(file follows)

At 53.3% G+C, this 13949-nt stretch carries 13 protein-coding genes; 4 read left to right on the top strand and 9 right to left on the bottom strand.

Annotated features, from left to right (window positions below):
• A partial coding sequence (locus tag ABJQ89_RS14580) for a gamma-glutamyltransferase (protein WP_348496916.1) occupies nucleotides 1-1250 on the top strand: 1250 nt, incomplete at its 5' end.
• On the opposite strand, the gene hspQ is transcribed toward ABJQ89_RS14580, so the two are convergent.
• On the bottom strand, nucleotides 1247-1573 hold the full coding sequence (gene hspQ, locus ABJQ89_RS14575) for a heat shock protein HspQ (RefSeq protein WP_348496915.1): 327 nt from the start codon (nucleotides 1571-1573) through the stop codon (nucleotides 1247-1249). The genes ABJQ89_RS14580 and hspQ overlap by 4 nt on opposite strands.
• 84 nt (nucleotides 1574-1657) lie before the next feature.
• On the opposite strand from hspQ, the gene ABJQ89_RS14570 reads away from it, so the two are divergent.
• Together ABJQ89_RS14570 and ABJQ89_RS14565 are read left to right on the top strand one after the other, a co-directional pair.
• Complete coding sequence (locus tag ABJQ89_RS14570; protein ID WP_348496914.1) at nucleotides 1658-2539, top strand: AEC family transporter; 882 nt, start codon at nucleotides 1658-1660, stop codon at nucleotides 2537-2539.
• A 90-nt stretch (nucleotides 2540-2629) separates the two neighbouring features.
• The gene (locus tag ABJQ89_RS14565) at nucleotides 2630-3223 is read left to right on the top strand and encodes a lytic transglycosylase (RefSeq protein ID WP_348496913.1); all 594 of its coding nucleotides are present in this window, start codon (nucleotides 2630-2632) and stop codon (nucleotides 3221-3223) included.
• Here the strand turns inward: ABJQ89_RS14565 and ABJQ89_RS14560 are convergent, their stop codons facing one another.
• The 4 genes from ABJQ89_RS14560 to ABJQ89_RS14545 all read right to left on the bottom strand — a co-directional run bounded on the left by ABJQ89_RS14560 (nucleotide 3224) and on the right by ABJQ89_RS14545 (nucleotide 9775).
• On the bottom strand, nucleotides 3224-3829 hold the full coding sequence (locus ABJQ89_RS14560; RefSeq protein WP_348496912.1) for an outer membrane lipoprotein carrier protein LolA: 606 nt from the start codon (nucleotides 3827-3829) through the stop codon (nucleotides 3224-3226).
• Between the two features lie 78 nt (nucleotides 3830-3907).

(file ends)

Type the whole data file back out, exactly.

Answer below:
At 53.3% G+C, this 13949-nt stretch carries 13 protein-coding genes; 4 read left to right on the top strand and 9 right to left on the bottom strand.

Annotated features, from left to right (window positions below):
• A partial coding sequence (locus tag ABJQ89_RS14580) for a gamma-glutamyltransferase (protein WP_348496916.1) occupies nucleotides 1-1250 on the top strand: 1250 nt, incomplete at its 5' end.
• On the opposite strand, the gene hspQ is transcribed toward ABJQ89_RS14580, so the two are convergent.
• On the bottom strand, nucleotides 1247-1573 hold the full coding sequence (gene hspQ, locus ABJQ89_RS14575) for a heat shock protein HspQ (RefSeq protein WP_348496915.1): 327 nt from the start codon (nucleotides 1571-1573) through the stop codon (nucleotides 1247-1249). The genes ABJQ89_RS14580 and hspQ overlap by 4 nt on opposite strands.
• 84 nt (nucleotides 1574-1657) lie before the next feature.
• On the opposite strand from hspQ, the gene ABJQ89_RS14570 reads away from it, so the two are divergent.
• Together ABJQ89_RS14570 and ABJQ89_RS14565 are read left to right on the top strand one after the other, a co-directional pair.
• Complete coding sequence (locus tag ABJQ89_RS14570; protein ID WP_348496914.1) at nucleotides 1658-2539, top strand: AEC family transporter; 882 nt, start codon at nucleotides 1658-1660, stop codon at nucleotides 2537-2539.
• A 90-nt stretch (nucleotides 2540-2629) separates the two neighbouring features.
• The gene (locus tag ABJQ89_RS14565) at nucleotides 2630-3223 is read left to right on the top strand and encodes a lytic transglycosylase (RefSeq protein ID WP_348496913.1); all 594 of its coding nucleotides are present in this window, start codon (nucleotides 2630-2632) and stop codon (nucleotides 3221-3223) included.
• Here the strand turns inward: ABJQ89_RS14565 and ABJQ89_RS14560 are convergent, their stop codons facing one another.
• The 4 genes from ABJQ89_RS14560 to ABJQ89_RS14545 all read right to left on the bottom strand — a co-directional run bounded on the left by ABJQ89_RS14560 (nucleotide 3224) and on the right by ABJQ89_RS14545 (nucleotide 9775).
• On the bottom strand, nucleotides 3224-3829 hold the full coding sequence (locus ABJQ89_RS14560; RefSeq protein WP_348496912.1) for an outer membrane lipoprotein carrier protein LolA: 606 nt from the start codon (nucleotides 3827-3829) through the stop codon (nucleotides 3224-3226).
• Between the two features lie 78 nt (nucleotides 3830-3907).